Q: What do you think design agencies and businesses in other parts of the world can learn from similar organisations in Britain? 

Our team has just visited a number of countries including Chile, Brazil and India. Almost universally, there is an appetite to learn from the UK’s mechanisms to integrate design as a driver for growth, as well as learn more about the way in which we use design to influence and affect change in the public sector as evidenced in our Leading Business by Design and Design for Public Good reports.

Q: Design Council will be celebrating 70 years in 2014. Will reaching a milestone such as this spark any changes within the organisation and its programming?  

We are already seeing a significant change in the way we are both organised and the sort of programmes we are undertaking. Bringing Design Council and Cabe together has enabled us to look at major issues from a holistic perspective.

We will be taking a more international approach, building on the strength of the Design Council brand around the world and using best practice examples of design and innovation to spread the message about how design can make a real difference.

Of course, while we will be looking back at the last seventy years, since Winston Churchill set up the Council for Industrial Design in 1944, we will also be looking forward to the changes in the world of design that we might envisage in the next seventy years, as well as the challenges and, more importantly, the opportunities to come.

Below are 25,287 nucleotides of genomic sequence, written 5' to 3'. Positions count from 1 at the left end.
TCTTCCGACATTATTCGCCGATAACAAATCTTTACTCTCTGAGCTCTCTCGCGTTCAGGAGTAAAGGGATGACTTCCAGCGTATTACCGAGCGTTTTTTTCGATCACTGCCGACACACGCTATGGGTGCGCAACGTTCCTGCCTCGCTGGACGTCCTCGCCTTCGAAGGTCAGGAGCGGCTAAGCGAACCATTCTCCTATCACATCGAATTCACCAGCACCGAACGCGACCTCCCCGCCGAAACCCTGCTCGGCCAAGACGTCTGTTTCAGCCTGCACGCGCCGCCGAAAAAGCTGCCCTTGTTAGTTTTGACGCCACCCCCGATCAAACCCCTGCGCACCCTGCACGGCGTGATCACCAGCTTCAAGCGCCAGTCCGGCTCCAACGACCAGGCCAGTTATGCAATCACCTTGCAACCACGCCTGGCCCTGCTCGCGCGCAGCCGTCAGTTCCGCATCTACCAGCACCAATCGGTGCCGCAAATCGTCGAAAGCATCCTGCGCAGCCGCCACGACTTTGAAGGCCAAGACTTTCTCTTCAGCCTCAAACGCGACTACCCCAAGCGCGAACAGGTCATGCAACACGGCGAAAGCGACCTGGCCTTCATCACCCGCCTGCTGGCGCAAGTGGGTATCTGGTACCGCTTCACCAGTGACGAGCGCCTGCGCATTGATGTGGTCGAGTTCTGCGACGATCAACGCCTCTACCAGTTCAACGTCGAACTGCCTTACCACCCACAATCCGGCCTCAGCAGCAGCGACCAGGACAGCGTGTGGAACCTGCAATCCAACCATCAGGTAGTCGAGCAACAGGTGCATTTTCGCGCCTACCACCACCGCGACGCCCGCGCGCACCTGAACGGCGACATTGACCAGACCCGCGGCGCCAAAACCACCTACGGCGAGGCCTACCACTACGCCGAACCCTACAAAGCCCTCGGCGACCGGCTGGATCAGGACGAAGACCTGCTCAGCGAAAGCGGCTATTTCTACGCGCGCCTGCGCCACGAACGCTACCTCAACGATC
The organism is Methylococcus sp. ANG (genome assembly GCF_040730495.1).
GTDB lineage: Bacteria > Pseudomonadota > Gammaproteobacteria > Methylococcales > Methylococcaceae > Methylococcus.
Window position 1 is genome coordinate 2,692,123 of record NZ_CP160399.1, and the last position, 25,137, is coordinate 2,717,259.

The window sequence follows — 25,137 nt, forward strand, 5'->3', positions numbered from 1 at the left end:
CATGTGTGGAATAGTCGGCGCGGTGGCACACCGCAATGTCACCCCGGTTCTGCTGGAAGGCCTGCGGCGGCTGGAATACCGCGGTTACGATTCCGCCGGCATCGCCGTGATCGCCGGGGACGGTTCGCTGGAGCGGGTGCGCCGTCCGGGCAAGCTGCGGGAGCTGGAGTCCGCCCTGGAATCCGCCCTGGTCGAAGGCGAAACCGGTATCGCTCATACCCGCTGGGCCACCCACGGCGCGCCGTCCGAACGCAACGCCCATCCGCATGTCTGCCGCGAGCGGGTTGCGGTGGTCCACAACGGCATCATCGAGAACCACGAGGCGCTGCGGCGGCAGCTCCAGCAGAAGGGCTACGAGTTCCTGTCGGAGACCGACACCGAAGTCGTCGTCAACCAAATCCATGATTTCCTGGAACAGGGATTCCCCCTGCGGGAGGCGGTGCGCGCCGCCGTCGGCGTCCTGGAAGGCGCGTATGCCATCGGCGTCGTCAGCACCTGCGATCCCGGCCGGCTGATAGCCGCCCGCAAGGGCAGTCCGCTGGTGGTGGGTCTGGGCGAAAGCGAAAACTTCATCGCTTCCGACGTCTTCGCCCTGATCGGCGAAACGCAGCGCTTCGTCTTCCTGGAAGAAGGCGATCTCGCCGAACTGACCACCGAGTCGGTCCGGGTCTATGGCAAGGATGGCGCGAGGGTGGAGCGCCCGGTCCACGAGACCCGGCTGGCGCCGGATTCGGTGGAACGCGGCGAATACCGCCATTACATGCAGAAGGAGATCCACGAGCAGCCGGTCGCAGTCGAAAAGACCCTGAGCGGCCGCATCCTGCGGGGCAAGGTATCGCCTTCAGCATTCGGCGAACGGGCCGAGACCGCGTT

To encourage international representation at the Leading Business by Design Summit, the Design Council is delighted to offer Icsid Members 20% off the ticket price with this special booking link.


About John Mathers

John Mathers joined Design Council as its Chief Executive in September 2012. Immediately prior to his appointment, he was Chief Executive of the Holmes & Marchant Group, one of the world’s iconic design brands.

A career marketing and brand professional with over 30 years’ experience, John Mathers spent ten years gaining experience with Cadbury’s, Lyons Tetley and Safeway. John has led and built organisations, having managed a number of leading edge marketing, brand and design consultancies – Enterprise IG (now The Brand Union), Blue Marlin, Fitch and, most recently, Holmes & Marchant and Lloyd Northover.

About the Design Council

Design Council champions great design. For us that means design which improves lives and makes things better. As an enterprising charity, our work places design at the heart of creating value by stimulating innovation in business and public services, improving our built environment and tackling complex social issues such as ageing and obesity. We inspire new design thinking, encourage public debate and inform government policy to improve everyday life and help meet tomorrow’s challenges today.